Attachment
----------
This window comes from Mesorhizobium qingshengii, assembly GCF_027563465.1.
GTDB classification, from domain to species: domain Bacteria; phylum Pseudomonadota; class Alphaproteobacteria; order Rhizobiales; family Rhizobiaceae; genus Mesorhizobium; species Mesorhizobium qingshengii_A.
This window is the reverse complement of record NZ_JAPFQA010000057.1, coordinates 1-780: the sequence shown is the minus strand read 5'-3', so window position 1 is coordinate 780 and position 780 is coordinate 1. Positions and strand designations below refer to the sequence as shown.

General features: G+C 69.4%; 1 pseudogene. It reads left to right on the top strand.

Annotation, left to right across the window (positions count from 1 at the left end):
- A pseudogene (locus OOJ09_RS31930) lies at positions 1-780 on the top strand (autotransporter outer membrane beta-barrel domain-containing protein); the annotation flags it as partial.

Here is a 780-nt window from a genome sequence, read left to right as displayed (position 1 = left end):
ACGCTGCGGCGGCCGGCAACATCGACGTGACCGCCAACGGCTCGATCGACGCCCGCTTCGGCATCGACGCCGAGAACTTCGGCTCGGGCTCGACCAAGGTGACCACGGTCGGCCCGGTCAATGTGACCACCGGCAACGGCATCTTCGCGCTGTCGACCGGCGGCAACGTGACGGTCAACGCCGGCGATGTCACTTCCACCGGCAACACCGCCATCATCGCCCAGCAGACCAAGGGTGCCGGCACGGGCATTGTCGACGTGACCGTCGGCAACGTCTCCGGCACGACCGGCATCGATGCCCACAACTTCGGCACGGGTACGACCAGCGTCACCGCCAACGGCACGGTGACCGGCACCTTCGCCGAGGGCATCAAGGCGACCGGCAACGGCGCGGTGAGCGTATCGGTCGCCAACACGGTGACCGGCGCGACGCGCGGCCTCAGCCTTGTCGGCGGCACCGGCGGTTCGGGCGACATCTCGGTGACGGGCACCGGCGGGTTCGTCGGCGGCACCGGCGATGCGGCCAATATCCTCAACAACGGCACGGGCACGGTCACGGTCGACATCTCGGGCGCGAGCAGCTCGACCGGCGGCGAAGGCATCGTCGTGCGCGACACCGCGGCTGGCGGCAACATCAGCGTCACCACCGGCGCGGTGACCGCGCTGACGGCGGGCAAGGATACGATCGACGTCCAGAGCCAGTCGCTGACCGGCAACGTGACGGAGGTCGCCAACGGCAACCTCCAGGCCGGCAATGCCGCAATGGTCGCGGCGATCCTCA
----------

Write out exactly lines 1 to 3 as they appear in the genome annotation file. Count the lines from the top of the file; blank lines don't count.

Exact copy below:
This window comes from Mesorhizobium qingshengii, assembly GCF_027563465.1.
GTDB classification, from domain to species: domain Bacteria; phylum Pseudomonadota; class Alphaproteobacteria; order Rhizobiales; family Rhizobiaceae; genus Mesorhizobium; species Mesorhizobium qingshengii_A.
This window is the reverse complement of record NZ_JAPFQA010000057.1, coordinates 1-780: the sequence shown is the minus strand read 5'-3', so window position 1 is coordinate 780 and position 780 is coordinate 1. Positions and strand designations below refer to the sequence as shown.